Santa Margarita soccer's team captain says prayer is a motivator

By Jenelyn Russo     7/16/2018

Connor Gorrien remembers learning to play soccer in Ladera Ranch’s AYSO league at the age of five, when his dad was his coach. Now a Santa Margarita Catholic High School varsity player and incoming senior, Gorrien still has a strong passion for the sport. 

“I think what attracted me to [soccer] is the pace of the game,” says Gorrien. “You’re always going up and down the field. You’re never stopping. You’re always engaged, and it’s amazing.” 

Gorrien plays center back for the Eagles, and being in a defensive role is right where the 17-year-old wants to be. 

“I really love playing there because I can see the whole field. It’s easy to lead the team from back there,” says Gorrien. “I also love playing defense. I feel like there’s a fire you have when you’re back there.” 

With the goal of continually improving his skills, Gorrien feels one of the toughest aspects of the game is understanding each position. But he also feels it’s the best path to becoming a better player. 

“I think a huge challenge in playing soccer is learning different positions on the field,” says Gorrien. “Doing that makes you so much of a better player because you know what everyone else is trying to do. You know where they’re trying to be. It really improves your game.”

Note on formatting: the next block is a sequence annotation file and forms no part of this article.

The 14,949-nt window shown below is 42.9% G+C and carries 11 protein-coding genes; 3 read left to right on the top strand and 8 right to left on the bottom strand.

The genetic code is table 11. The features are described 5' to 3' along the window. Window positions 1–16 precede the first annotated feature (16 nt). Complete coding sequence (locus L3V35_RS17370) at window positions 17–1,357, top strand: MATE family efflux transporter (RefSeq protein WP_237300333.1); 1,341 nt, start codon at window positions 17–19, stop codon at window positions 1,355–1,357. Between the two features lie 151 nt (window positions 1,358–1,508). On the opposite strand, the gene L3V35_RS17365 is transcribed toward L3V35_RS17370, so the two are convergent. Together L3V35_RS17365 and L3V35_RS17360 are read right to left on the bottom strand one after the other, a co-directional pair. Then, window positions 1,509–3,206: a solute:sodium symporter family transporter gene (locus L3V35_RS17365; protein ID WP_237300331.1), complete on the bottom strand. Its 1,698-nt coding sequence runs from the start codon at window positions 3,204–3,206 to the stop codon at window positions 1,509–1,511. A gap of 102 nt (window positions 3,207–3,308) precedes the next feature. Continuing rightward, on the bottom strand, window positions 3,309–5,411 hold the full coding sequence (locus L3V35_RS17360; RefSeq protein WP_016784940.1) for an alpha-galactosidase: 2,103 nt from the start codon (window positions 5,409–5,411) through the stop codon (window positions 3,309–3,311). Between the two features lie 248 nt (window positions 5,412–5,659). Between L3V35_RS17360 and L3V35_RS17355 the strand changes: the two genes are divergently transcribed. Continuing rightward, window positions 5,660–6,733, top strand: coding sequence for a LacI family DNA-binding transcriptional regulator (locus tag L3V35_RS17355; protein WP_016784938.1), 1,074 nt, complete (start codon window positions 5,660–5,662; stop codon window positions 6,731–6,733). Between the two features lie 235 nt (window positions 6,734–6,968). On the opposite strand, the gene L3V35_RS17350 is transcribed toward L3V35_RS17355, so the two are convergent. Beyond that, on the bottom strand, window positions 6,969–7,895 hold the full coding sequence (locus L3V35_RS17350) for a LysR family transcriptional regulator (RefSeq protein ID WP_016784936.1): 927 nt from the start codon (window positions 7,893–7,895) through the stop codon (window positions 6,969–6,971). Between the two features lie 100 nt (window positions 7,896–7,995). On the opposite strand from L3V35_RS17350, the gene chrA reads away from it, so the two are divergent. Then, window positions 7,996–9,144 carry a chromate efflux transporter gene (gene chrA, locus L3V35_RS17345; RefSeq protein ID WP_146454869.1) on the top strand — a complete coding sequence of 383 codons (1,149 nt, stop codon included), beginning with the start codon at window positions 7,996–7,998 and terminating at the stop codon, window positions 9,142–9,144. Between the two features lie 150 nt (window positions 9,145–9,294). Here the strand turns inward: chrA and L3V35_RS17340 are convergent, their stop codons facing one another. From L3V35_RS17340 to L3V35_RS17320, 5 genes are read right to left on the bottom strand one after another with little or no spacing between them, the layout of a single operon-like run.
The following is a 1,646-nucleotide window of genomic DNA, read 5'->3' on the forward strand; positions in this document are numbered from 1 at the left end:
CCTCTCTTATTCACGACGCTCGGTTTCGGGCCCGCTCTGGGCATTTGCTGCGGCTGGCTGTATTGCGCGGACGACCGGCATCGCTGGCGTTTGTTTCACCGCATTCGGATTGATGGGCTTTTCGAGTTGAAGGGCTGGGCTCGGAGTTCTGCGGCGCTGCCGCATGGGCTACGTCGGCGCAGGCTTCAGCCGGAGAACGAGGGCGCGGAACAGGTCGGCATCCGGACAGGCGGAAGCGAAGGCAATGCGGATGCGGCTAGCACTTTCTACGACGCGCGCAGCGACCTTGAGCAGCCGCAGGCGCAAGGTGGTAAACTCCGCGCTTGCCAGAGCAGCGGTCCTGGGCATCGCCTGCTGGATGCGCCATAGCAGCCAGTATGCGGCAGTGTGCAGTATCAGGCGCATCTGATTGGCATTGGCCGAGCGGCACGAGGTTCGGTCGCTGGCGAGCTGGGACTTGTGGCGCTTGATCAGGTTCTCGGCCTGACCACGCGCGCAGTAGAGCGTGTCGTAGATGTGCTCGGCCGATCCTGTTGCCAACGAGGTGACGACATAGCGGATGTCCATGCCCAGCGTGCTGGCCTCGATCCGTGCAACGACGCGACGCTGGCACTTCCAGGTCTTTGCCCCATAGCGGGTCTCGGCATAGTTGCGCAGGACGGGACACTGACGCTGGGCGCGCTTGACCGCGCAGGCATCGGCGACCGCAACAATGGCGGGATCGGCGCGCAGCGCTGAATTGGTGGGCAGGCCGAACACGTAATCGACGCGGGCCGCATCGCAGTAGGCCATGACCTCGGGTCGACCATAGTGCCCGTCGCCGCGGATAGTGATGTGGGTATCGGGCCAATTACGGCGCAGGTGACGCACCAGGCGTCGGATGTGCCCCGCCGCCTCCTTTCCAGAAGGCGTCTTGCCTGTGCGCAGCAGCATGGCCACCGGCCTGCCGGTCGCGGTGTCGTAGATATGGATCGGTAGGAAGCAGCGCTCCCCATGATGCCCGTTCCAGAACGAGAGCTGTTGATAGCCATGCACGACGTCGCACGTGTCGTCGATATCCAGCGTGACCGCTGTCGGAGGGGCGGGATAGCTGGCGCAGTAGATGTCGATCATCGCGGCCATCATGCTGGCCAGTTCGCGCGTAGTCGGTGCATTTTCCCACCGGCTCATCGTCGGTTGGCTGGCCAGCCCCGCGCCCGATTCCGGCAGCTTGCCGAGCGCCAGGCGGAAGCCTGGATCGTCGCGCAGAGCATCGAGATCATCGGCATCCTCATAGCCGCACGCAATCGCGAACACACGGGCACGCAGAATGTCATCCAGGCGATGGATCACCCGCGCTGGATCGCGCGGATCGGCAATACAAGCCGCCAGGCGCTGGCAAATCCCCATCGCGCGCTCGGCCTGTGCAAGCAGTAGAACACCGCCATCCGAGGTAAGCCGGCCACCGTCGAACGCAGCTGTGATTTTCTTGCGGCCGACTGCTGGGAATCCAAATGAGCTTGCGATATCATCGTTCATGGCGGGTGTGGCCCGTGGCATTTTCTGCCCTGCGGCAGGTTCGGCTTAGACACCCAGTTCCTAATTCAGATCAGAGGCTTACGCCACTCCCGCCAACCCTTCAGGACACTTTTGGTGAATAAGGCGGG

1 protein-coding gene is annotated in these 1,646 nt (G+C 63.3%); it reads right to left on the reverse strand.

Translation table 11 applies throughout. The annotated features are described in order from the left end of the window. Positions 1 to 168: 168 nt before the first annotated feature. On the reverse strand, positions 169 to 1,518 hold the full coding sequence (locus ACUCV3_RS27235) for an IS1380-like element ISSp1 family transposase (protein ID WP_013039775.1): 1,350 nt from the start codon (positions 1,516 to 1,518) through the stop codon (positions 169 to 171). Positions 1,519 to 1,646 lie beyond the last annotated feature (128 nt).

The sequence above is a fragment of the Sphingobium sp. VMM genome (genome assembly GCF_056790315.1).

Gorrien’s commitment to his development has earned him the title of team captain for next year, as Santa Margarita boys varsity soccer head coach, Wade Fraser, has already tapped Gorrien for the leadership role. 

“Connor is a natural born leader,” says Fraser. “On top of being a leader, Connor is an unbelievable soccer player and student of the game. He knows exactly what I demand, not only of his position, but all the other positions as well, which allows him to hold his teammates accountable. Off the field, Connor’s positive energy seems to put a smile on everybody’s face around him.” 

When he’s not on the soccer field, Gorrien volunteers his time at Second Harvest Food Bank. Lessons learned from the game are plenty, but none more than knowing he has to show up every day—both in soccer and in life. 

“I think that soccer has taught me [that] every single day you have to come ready to play. And that’s the same with life,” says Gorrien. “You know what you have to do, and you have to get that done.” 

Gorrien enters his final year as an Eagle with the hopes of continuing his soccer career at the collegiate level. He’s grateful for the strong influences in his life, such as Coach Fraser, his uncle and the act of prayer. 

“It gets me motivated,” says Gorrien of prayer. “Just speaking to the Lord gets you motivated. I think it fuels everyone getting ready to play. And after a loss, faith makes you realize it’s just a game.”